During a class discussion about Gilead by Marilynne Robinson, the question was asked, “How did a slow novel portraying a protestant minister in a good light win the Pulitzer prize?” Gregory Wolfe, the professor, suggested that the sincerity of the novel left critics shocked. He then spoke about the New Sincerity, which I had never heard about before. It is the idea that a new wave of honesty and simplicity is on its way to replace the current irony, self-consciousness, and jadedness of our culture.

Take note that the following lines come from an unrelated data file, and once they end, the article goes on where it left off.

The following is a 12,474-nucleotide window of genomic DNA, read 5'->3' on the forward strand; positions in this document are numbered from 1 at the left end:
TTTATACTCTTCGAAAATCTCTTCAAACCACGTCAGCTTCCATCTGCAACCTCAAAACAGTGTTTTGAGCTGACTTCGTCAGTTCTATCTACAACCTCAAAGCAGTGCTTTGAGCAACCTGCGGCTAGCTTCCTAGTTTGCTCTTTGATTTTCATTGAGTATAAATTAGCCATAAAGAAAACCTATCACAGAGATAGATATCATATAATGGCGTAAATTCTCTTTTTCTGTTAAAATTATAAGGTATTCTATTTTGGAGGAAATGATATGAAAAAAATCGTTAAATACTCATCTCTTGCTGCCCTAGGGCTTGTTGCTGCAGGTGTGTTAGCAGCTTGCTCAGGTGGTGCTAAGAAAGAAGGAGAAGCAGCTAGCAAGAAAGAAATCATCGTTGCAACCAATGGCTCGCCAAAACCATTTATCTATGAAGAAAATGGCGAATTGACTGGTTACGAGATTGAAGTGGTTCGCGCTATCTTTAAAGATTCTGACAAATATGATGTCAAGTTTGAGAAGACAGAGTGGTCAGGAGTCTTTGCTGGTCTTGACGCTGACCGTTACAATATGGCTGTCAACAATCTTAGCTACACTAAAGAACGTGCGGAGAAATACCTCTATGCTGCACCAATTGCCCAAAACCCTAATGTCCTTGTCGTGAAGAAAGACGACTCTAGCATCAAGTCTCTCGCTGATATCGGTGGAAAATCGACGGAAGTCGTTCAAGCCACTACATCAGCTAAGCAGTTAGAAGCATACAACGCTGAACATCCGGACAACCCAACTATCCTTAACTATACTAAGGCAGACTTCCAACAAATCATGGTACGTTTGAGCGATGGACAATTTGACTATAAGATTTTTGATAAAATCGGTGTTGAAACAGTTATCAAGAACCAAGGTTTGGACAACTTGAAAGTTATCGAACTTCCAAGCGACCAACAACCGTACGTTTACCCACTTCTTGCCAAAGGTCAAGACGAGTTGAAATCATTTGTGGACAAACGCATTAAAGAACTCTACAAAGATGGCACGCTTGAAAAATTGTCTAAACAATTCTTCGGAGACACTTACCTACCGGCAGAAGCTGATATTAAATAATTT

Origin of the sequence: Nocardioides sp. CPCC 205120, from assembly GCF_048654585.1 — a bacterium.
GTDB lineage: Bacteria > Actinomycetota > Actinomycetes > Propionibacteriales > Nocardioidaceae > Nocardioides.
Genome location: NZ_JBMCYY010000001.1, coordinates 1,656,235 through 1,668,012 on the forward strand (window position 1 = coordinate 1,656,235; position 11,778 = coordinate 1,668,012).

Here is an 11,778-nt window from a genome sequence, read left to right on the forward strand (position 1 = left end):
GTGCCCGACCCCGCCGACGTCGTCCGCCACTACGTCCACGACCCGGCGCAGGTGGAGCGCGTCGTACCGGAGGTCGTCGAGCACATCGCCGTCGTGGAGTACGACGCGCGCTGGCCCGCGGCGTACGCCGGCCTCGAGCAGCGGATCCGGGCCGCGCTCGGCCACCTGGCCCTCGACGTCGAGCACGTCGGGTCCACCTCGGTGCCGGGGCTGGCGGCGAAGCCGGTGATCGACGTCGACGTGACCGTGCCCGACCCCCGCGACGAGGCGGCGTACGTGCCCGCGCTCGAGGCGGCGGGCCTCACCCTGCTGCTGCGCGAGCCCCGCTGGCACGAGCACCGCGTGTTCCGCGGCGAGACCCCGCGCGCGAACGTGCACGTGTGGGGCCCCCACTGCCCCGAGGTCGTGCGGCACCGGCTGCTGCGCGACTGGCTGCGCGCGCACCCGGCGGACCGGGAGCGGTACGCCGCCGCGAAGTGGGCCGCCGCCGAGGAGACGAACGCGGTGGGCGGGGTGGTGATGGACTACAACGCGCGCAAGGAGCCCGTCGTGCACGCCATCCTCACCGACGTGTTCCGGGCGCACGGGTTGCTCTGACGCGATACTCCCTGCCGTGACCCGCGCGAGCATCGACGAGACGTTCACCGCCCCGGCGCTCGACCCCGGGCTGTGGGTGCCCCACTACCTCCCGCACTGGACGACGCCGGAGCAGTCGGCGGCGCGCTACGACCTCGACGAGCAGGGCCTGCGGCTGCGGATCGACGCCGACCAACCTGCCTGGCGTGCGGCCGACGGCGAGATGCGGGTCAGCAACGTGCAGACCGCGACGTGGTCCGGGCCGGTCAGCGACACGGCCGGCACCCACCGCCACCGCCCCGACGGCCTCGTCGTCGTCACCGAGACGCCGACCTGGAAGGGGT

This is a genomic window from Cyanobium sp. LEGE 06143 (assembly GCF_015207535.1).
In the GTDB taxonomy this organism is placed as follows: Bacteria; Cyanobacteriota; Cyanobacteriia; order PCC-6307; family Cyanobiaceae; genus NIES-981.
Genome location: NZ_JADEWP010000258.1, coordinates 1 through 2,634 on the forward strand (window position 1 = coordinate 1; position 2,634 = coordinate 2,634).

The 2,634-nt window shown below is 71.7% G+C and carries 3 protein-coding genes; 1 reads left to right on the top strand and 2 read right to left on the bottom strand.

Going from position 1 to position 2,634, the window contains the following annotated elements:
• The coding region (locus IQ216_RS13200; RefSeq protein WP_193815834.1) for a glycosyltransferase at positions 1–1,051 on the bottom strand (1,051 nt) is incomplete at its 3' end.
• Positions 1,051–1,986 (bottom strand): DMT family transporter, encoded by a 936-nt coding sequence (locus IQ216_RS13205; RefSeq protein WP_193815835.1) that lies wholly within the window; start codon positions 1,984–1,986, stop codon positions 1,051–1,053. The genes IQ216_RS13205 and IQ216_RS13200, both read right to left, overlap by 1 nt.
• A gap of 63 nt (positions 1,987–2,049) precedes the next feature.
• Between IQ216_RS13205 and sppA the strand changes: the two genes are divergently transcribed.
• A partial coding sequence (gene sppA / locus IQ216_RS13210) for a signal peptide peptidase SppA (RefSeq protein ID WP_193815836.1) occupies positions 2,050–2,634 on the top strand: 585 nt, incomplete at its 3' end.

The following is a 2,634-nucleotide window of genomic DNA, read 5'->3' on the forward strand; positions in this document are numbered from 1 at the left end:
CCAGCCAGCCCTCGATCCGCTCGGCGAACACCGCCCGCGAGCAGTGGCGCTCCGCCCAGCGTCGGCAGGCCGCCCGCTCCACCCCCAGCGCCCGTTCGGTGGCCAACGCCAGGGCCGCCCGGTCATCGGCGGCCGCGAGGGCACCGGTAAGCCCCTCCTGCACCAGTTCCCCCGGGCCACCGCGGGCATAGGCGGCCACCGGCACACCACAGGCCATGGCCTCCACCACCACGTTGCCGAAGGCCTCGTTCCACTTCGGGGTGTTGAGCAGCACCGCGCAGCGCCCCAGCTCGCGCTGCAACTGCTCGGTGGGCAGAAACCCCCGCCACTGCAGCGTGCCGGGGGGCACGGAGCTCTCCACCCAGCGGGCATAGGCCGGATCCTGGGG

He cited Sufjan Stevens, Gilead, Arcade Fire, and folk-nuevo bands like Mumford and Sons that earnestly sing about things they care about.
This idea gave me a lot of hope and excitement for the future and my generation’s role in it.